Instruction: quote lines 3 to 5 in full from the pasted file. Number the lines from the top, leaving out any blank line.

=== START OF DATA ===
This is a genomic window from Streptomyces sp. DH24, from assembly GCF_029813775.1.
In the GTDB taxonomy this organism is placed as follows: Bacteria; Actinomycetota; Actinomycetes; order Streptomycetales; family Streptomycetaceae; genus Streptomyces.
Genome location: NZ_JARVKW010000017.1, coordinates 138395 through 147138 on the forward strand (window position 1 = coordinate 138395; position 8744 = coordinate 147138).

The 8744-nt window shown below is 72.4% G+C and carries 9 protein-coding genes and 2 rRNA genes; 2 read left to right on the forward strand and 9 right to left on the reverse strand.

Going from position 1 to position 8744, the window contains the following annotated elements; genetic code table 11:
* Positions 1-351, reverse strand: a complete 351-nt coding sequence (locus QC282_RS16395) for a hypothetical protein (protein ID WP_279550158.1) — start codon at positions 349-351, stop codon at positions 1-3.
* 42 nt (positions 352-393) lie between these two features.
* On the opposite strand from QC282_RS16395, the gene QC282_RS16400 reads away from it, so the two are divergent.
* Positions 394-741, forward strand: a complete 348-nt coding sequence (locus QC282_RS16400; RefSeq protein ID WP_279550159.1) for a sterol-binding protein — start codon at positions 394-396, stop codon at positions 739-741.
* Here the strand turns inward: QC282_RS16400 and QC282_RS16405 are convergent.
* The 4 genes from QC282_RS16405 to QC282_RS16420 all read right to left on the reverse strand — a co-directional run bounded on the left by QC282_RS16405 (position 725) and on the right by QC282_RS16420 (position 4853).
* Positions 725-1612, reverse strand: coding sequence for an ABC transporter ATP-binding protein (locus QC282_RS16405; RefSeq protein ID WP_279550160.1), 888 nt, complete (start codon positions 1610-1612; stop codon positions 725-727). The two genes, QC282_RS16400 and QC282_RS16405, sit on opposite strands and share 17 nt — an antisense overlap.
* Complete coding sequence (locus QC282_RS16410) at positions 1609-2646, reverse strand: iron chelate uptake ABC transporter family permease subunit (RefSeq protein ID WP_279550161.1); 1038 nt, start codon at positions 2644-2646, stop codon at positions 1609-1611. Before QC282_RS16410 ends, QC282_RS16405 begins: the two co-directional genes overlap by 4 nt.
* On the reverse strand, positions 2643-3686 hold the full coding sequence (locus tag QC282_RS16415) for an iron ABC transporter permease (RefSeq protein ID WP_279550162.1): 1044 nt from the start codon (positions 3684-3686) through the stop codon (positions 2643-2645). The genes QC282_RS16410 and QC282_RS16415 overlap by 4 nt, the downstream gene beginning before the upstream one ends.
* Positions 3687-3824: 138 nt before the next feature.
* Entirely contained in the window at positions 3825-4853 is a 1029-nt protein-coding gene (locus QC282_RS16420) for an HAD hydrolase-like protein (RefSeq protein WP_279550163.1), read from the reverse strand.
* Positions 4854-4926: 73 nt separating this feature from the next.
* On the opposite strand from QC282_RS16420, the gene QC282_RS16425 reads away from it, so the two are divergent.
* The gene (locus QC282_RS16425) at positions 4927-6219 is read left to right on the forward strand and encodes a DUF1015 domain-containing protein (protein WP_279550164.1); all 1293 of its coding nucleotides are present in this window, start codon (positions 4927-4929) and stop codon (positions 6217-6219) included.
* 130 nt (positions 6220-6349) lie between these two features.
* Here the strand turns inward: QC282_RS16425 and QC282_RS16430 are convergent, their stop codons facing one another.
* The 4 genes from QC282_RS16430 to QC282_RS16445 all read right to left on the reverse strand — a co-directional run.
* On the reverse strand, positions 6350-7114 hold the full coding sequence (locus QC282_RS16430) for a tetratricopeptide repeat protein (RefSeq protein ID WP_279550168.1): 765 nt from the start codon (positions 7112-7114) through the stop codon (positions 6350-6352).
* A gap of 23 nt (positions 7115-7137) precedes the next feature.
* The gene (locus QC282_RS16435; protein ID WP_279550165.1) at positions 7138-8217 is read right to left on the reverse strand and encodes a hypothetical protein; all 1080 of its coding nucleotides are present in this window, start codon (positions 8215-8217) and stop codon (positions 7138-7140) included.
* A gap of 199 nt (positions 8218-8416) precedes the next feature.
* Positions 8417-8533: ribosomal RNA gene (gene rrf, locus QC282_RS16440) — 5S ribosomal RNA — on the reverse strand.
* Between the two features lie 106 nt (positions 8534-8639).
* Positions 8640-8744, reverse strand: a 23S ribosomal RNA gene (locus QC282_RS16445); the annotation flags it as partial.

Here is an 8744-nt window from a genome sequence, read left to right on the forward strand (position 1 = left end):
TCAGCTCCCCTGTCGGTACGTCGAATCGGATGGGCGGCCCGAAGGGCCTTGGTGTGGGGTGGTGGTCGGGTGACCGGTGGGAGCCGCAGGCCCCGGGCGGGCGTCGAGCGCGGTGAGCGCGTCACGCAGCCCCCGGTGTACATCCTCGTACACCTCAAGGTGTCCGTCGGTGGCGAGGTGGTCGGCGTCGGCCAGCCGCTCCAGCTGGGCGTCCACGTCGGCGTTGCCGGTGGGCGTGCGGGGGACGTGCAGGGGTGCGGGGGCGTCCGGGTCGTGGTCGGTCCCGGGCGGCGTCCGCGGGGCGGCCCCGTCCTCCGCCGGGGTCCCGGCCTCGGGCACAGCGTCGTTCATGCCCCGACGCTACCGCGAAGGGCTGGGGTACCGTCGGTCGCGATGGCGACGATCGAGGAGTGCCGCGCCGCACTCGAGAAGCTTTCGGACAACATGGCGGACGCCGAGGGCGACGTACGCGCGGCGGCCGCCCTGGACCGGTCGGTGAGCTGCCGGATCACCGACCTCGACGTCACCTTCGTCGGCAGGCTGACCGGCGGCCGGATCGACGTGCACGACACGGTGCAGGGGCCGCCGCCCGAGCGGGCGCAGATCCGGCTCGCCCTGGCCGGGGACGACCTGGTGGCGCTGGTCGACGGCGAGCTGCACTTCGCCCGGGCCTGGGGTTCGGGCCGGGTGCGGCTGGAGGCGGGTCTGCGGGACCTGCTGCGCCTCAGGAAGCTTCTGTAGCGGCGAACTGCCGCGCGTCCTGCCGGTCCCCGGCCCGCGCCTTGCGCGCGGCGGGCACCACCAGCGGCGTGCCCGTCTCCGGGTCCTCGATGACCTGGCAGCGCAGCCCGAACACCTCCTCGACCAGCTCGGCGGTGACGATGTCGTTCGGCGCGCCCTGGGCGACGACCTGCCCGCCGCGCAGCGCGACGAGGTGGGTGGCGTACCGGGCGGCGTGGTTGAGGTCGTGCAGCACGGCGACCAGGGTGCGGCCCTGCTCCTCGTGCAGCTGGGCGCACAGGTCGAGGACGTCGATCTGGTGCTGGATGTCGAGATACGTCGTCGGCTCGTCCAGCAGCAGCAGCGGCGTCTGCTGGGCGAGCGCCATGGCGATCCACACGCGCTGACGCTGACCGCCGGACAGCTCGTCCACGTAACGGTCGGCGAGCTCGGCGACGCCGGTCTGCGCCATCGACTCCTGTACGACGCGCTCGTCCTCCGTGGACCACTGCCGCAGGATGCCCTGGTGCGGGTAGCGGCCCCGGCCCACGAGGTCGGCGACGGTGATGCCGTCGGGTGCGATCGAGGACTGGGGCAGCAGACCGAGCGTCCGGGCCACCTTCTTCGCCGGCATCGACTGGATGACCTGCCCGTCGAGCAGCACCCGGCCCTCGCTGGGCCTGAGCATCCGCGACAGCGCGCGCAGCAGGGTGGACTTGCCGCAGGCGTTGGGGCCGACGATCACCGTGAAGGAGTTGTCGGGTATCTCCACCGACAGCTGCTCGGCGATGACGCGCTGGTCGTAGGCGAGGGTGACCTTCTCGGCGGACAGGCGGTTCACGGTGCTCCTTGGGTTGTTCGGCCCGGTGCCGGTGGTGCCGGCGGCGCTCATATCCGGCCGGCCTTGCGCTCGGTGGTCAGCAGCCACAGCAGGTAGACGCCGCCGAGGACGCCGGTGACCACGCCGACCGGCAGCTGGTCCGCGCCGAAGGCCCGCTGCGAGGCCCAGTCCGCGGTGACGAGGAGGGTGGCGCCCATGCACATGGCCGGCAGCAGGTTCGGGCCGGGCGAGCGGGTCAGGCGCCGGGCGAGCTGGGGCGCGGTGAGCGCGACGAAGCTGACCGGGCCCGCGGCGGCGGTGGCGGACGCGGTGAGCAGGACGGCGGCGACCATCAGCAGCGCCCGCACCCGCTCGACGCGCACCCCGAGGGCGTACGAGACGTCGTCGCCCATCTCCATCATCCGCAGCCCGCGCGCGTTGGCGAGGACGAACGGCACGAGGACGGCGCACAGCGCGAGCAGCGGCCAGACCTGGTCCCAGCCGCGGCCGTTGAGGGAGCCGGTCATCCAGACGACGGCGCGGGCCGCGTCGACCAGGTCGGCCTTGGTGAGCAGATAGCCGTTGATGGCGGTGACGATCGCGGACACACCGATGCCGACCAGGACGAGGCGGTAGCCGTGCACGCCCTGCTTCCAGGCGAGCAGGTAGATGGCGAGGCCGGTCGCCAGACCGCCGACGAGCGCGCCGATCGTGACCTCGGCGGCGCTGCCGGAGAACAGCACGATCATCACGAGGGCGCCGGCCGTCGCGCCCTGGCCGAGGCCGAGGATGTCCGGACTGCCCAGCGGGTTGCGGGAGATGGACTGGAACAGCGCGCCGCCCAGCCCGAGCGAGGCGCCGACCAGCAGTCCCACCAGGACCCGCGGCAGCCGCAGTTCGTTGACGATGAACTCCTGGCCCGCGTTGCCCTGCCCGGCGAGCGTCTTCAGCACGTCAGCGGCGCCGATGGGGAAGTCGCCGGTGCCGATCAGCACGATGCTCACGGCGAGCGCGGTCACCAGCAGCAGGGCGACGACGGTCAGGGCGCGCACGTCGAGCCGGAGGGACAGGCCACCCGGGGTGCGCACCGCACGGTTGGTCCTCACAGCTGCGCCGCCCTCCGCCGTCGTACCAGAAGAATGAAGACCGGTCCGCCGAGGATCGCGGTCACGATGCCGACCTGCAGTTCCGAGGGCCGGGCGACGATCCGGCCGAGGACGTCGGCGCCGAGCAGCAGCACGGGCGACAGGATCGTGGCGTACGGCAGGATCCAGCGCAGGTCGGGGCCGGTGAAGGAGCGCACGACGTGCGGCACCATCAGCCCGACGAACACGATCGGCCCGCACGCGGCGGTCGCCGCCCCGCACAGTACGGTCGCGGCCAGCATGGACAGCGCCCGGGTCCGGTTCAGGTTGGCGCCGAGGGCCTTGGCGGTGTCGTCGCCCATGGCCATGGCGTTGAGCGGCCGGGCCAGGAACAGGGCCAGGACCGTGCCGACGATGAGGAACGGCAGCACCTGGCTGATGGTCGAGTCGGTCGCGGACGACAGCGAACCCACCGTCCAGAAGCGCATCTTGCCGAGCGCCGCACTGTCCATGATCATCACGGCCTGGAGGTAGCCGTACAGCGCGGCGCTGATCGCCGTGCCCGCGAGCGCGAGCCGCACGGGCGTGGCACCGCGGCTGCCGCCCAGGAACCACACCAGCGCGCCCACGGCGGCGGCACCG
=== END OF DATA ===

Genome location: NZ_JARVKW010000017.1, coordinates 138395 through 147138 on the forward strand (window position 1 = coordinate 138395; position 8744 = coordinate 147138).

The 8744-nt window shown below is 72.4% G+C and carries 9 protein-coding genes and 2 rRNA genes; 2 read left to right on the forward strand and 9 right to left on the reverse strand.

Going from position 1 to position 8744, the window contains the following annotated elements; genetic code table 11: